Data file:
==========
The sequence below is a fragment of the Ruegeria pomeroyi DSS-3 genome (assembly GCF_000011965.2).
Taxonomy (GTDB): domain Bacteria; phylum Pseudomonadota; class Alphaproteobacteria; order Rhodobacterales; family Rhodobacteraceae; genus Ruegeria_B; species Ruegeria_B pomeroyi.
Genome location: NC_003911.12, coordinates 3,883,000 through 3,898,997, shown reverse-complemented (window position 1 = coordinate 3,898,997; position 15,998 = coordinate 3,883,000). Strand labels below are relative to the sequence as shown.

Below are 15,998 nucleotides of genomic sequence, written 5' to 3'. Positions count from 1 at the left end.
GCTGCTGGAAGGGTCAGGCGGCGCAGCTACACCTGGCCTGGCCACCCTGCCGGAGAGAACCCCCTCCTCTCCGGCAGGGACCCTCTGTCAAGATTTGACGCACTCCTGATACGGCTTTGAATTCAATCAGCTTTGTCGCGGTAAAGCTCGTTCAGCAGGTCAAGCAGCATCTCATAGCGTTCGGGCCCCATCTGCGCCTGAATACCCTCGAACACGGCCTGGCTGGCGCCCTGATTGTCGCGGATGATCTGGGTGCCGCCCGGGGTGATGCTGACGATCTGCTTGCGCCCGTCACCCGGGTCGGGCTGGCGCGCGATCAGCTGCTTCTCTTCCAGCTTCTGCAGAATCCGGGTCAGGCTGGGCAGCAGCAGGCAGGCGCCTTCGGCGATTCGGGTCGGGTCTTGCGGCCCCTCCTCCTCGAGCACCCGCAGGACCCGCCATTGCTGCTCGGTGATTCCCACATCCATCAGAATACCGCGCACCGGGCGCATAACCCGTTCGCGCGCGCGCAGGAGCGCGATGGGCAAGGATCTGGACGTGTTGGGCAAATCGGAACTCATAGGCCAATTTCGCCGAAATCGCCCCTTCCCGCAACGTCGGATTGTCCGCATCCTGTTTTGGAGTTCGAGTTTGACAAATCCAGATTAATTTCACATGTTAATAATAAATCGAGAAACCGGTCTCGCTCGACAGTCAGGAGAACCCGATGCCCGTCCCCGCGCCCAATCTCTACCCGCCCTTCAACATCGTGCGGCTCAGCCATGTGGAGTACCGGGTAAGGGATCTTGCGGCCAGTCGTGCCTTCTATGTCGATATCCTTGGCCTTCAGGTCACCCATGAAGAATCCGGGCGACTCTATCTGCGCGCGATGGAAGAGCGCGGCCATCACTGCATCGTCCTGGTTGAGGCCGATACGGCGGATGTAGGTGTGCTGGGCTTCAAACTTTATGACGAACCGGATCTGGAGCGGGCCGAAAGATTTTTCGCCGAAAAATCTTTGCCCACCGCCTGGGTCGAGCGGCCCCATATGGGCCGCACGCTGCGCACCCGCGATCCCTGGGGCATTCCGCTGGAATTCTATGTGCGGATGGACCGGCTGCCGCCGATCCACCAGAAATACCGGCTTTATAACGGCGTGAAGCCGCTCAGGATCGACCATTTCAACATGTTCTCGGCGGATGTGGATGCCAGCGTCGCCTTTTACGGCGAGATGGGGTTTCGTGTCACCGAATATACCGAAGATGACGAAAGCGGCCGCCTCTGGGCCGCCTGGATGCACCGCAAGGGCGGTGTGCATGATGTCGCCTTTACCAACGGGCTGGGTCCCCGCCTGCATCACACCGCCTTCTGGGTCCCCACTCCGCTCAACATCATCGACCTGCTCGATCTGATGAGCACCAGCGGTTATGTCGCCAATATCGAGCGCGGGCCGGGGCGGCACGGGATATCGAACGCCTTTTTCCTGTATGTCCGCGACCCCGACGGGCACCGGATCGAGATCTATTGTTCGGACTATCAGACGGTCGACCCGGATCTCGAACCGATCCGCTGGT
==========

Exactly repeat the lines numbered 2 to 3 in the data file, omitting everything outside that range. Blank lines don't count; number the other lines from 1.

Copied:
Taxonomy (GTDB): domain Bacteria; phylum Pseudomonadota; class Alphaproteobacteria; order Rhodobacterales; family Rhodobacteraceae; genus Ruegeria_B; species Ruegeria_B pomeroyi.
Genome location: NC_003911.12, coordinates 3,883,000 through 3,898,997, shown reverse-complemented (window position 1 = coordinate 3,898,997; position 15,998 = coordinate 3,883,000). Strand labels below are relative to the sequence as shown.